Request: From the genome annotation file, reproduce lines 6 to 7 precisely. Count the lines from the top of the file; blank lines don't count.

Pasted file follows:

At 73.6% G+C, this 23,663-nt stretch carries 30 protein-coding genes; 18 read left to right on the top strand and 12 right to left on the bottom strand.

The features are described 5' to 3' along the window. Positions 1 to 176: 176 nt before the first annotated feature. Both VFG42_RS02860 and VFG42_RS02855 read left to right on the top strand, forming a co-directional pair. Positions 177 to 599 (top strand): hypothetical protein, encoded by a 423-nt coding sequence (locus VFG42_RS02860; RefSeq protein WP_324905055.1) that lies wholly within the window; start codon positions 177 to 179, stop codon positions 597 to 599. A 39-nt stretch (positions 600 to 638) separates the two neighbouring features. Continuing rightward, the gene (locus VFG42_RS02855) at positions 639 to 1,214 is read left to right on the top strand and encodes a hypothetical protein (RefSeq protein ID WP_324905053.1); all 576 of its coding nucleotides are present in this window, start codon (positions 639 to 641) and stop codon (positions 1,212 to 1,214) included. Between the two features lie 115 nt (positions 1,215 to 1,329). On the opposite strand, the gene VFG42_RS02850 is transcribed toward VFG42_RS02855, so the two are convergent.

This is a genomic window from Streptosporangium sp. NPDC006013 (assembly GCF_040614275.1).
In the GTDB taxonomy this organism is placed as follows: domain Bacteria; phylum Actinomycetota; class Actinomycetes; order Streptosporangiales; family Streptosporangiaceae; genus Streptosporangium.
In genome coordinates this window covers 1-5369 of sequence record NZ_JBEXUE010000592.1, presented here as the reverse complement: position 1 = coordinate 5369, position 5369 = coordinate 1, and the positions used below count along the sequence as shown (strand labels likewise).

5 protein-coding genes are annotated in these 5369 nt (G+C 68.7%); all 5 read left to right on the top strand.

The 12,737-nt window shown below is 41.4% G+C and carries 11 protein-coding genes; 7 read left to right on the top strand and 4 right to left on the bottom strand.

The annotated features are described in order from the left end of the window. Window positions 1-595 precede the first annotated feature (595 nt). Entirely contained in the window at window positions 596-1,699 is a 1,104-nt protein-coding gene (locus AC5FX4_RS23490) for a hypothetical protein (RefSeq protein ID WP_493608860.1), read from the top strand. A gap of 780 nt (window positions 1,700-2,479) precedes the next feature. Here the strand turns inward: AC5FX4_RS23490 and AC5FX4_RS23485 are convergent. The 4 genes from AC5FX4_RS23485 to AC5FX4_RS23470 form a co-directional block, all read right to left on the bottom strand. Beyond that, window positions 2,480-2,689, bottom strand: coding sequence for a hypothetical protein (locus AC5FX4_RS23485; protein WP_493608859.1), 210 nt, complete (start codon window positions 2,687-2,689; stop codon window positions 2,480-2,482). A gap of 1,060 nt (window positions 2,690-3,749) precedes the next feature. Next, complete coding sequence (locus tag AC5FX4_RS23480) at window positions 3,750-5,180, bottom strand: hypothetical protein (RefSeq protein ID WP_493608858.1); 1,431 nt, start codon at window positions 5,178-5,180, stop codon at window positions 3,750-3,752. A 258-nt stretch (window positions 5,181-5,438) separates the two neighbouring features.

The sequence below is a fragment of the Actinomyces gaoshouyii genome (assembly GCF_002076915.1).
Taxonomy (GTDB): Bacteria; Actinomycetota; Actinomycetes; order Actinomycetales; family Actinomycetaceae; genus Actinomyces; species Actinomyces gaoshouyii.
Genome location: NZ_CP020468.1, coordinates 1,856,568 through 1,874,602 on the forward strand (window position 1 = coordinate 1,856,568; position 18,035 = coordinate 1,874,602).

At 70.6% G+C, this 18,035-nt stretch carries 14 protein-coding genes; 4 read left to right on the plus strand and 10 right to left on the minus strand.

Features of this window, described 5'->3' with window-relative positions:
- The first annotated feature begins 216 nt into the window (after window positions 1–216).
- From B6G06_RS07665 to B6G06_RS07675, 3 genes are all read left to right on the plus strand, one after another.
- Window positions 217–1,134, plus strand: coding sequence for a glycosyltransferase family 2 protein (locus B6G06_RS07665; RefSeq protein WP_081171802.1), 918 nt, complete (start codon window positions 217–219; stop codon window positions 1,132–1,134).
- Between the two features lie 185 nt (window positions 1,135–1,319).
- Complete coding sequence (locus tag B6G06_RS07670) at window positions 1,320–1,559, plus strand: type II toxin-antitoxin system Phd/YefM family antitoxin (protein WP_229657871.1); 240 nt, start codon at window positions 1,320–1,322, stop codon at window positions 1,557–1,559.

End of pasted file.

5 protein-coding genes are annotated in these 5369 nt (G+C 68.7%); all 5 read left to right on the top strand.

The 12,737-nt window shown below is 41.4% G+C and carries 11 protein-coding genes; 7 read left to right on the top strand and 4 right to left on the bottom strand.